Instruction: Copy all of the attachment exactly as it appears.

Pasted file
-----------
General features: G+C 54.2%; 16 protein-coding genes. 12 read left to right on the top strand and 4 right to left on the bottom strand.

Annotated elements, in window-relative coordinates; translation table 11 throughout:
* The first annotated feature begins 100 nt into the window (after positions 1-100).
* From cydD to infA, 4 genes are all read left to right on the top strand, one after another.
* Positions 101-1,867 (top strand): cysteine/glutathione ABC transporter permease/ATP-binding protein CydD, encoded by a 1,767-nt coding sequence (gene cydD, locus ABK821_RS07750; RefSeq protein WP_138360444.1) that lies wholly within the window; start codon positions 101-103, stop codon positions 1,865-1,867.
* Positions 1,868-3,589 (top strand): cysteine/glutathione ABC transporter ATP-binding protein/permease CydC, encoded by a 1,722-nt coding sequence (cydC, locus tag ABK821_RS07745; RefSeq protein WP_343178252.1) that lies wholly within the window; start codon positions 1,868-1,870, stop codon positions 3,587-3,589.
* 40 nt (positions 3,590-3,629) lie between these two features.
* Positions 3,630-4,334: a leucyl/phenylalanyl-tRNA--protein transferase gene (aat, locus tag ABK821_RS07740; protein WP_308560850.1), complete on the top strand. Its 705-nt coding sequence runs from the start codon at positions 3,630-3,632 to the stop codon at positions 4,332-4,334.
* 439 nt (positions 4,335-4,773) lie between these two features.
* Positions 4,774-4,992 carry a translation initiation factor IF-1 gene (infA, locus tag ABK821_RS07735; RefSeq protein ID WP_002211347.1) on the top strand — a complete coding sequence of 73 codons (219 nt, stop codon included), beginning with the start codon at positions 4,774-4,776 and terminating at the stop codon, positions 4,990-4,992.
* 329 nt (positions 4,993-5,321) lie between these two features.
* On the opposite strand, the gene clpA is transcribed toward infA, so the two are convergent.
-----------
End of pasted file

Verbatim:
General features: G+C 54.2%; 16 protein-coding genes. 12 read left to right on the top strand and 4 right to left on the bottom strand.

Annotated elements, in window-relative coordinates; translation table 11 throughout:
* The first annotated feature begins 100 nt into the window (after positions 1-100).
* From cydD to infA, 4 genes are all read left to right on the top strand, one after another.
* Positions 101-1,867 (top strand): cysteine/glutathione ABC transporter permease/ATP-binding protein CydD, encoded by a 1,767-nt coding sequence (gene cydD, locus ABK821_RS07750; RefSeq protein WP_138360444.1) that lies wholly within the window; start codon positions 101-103, stop codon positions 1,865-1,867.
* Positions 1,868-3,589 (top strand): cysteine/glutathione ABC transporter ATP-binding protein/permease CydC, encoded by a 1,722-nt coding sequence (cydC, locus tag ABK821_RS07745; RefSeq protein WP_343178252.1) that lies wholly within the window; start codon positions 1,868-1,870, stop codon positions 3,587-3,589.
* 40 nt (positions 3,590-3,629) lie between these two features.
* Positions 3,630-4,334: a leucyl/phenylalanyl-tRNA--protein transferase gene (aat, locus tag ABK821_RS07740; protein WP_308560850.1), complete on the top strand. Its 705-nt coding sequence runs from the start codon at positions 3,630-3,632 to the stop codon at positions 4,332-4,334.
* 439 nt (positions 4,335-4,773) lie between these two features.
* Positions 4,774-4,992 carry a translation initiation factor IF-1 gene (infA, locus tag ABK821_RS07735; RefSeq protein ID WP_002211347.1) on the top strand — a complete coding sequence of 73 codons (219 nt, stop codon included), beginning with the start codon at positions 4,774-4,776 and terminating at the stop codon, positions 4,990-4,992.
* 329 nt (positions 4,993-5,321) lie between these two features.
* On the opposite strand, the gene clpA is transcribed toward infA, so the two are convergent.